THEATER AND HEALTH EDUCATION: REPRESENTATION IN SELECT PLAYS OF MAHESH DATTANI

Asoke Howlader, Arindam Modak, Subrata Saha
2021 Psychology (Savannah, Ga.)  
Theater plays a crucial role to represent the life and manners of a particular society. It acts as an informal tool for developing consciousness and promoting empowerment through education. Contemporary theater in India is no exception to this. It has the efficacy to build critical awareness among common people in general and women in particular. It critiques the social inequality and opens up the scope for bringing consciousness about gendered violence prevalent in contemporary Indian society.
more » ... From 1970s onwards, the emergence of urbanization and industrialization had offered various opportunities for people irrespective of gender differences. Yet, it could not suppress the 'other side' of violence in Indian society. Mahesh Dattani, a pioneer in the world of modern Indian English Theater, is highly regarded as a social critic of contemporary urban life and manners. He sincerely presents dysfunctional families, individual dilemmas and societal problems, and gender issues including forbidden issues in his plays. As a conscious dramatist, Dattani reveals childhood maltreatment in his plays which focus on physical and mental illnesses among victims. He tries to sensitize the common people by representing the impact of discrimination on health as it is seen to be fatal in women. The present paper intends to analyze the impact of gender bias on women's health as represented by Mahesh Dattani in his plays – "Tara" and "Thirty days in September." In doing so, it embraces the educational implication of dramas through theater.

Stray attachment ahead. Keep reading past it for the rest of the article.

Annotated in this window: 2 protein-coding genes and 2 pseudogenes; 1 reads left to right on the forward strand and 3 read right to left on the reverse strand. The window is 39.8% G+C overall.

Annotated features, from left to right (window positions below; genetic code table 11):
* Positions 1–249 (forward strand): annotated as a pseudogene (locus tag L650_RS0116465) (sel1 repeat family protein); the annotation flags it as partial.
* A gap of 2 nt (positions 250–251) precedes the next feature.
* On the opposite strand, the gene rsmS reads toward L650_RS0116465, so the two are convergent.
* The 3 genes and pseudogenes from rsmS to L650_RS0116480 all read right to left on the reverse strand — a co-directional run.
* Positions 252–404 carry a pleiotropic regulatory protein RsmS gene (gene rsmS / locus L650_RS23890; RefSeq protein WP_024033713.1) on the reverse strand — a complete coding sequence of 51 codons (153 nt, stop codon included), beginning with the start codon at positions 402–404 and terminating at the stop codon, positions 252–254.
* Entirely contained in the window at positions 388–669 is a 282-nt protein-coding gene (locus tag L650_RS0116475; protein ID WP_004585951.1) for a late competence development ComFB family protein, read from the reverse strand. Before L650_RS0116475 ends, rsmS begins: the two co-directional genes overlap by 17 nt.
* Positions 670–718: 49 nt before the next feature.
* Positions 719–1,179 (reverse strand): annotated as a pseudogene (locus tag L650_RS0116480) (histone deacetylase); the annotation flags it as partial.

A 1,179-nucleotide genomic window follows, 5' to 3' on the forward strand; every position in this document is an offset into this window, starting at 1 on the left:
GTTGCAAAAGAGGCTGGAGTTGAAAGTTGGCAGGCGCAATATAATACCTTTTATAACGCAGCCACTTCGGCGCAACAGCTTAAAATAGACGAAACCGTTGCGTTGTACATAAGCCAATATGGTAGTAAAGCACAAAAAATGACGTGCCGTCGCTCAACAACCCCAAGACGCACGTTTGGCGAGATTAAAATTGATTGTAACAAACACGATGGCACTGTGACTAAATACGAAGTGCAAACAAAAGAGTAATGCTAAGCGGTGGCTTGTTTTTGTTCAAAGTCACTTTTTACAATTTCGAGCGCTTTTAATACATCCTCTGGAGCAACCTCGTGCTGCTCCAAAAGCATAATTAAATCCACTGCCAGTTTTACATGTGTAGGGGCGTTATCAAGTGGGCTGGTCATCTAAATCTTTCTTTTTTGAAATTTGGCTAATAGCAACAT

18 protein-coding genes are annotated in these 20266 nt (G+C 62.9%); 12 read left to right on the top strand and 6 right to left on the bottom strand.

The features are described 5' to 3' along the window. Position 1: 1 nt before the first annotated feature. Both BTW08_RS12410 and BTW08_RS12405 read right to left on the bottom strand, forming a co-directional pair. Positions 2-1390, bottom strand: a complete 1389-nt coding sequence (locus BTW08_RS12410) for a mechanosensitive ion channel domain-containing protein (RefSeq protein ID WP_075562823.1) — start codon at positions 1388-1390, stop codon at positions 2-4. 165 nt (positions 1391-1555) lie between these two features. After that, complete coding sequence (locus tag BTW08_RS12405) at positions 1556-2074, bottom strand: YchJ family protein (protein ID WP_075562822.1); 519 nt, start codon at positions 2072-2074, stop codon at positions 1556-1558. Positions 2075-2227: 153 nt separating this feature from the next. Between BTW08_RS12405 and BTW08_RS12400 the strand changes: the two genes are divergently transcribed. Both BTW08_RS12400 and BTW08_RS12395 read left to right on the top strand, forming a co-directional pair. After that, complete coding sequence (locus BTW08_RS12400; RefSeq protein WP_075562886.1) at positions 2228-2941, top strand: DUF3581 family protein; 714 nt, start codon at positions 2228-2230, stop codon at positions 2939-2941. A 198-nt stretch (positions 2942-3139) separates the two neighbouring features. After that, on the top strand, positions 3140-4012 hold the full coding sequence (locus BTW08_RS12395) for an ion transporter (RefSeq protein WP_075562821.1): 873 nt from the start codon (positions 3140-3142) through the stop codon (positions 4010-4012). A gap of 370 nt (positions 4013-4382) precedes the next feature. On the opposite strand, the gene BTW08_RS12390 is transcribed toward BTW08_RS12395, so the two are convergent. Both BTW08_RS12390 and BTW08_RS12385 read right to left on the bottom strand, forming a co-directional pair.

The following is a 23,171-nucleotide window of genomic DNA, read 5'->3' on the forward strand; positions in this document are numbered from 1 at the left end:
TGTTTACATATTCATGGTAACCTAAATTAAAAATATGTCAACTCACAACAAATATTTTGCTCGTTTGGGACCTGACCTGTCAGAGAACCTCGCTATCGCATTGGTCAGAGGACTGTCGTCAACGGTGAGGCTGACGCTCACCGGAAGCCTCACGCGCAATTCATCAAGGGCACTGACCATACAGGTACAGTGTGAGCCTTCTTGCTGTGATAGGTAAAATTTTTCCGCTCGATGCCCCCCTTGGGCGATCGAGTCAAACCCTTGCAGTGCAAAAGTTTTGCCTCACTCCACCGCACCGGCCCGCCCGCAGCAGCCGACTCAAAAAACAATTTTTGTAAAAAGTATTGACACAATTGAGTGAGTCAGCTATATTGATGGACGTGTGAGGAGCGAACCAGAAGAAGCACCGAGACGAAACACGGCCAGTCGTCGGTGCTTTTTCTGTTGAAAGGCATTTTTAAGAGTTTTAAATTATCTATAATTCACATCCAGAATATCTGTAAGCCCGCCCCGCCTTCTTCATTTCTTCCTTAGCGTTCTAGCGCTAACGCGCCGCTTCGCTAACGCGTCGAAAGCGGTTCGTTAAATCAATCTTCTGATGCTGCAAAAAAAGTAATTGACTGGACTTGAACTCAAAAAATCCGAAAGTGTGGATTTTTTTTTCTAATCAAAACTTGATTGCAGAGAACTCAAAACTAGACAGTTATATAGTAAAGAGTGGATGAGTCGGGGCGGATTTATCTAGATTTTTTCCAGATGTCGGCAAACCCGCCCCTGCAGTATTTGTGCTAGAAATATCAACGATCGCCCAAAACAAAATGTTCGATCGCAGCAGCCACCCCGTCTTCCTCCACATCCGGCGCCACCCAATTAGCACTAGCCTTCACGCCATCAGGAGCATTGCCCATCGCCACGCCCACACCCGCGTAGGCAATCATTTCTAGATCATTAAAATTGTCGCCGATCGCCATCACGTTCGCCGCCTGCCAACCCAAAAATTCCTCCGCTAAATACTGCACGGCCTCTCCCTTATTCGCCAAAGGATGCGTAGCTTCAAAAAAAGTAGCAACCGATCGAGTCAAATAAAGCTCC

doi:10.17762/pae.v58i2.2668 fatcat:rehzm5sdbzanldcg2osujsh4ra